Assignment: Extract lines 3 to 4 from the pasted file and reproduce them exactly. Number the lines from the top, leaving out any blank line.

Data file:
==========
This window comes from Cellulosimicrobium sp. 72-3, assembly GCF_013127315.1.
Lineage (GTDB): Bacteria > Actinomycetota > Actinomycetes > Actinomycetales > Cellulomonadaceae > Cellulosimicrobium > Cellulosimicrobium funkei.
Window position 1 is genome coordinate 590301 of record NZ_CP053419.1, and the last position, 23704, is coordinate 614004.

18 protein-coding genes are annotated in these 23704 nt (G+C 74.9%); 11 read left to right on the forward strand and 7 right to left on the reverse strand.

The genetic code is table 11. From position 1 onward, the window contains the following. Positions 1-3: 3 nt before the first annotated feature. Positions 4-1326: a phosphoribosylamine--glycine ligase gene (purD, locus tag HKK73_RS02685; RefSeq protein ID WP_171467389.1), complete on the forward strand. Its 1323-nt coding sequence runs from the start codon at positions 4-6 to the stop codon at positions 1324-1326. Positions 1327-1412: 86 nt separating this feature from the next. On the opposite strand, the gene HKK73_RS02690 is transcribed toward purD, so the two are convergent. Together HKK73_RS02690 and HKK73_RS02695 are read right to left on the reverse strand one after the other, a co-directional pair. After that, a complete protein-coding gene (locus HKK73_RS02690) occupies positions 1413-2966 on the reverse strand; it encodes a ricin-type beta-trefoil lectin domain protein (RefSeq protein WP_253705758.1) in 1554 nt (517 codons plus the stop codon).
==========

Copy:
Window position 1 is genome coordinate 590301 of record NZ_CP053419.1, and the last position, 23704, is coordinate 614004.

18 protein-coding genes are annotated in these 23704 nt (G+C 74.9%); 11 read left to right on the forward strand and 7 right to left on the reverse strand.